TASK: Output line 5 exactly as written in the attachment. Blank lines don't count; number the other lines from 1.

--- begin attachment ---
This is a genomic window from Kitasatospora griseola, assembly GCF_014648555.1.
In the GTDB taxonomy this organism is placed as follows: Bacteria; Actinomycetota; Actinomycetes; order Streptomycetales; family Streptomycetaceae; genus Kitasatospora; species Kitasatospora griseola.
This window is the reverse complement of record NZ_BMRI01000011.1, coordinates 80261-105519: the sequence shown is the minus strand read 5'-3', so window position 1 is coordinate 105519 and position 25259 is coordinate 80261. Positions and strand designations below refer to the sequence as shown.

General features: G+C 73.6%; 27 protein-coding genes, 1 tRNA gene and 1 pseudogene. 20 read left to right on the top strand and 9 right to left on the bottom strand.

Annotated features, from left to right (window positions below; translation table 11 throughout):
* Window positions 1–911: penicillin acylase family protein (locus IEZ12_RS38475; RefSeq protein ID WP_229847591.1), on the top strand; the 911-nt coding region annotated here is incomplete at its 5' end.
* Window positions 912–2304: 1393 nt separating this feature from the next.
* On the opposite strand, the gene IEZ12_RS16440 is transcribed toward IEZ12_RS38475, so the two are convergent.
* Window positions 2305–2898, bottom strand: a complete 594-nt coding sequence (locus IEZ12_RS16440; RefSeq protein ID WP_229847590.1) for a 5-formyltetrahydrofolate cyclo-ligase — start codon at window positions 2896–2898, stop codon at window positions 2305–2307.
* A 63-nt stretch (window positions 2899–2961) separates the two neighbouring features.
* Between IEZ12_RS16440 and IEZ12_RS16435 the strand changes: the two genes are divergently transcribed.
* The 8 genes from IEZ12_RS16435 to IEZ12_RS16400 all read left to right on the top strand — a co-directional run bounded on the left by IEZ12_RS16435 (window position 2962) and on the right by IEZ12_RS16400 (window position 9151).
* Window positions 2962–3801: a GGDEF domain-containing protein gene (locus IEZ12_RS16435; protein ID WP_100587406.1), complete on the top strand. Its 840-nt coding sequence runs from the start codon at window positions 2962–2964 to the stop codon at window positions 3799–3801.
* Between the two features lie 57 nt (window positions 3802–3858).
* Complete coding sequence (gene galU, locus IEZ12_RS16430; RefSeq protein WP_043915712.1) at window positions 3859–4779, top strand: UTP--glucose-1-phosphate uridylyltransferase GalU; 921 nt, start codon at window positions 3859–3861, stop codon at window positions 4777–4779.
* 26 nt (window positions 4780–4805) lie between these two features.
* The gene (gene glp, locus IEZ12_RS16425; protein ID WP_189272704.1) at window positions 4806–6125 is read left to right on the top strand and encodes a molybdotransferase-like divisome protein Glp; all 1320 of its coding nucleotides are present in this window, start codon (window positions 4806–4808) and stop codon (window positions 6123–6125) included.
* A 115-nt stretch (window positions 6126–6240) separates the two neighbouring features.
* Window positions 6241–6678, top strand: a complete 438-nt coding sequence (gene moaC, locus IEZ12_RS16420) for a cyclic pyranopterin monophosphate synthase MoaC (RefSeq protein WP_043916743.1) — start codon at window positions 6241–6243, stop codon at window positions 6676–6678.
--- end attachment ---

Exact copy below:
Annotated features, from left to right (window positions below; translation table 11 throughout):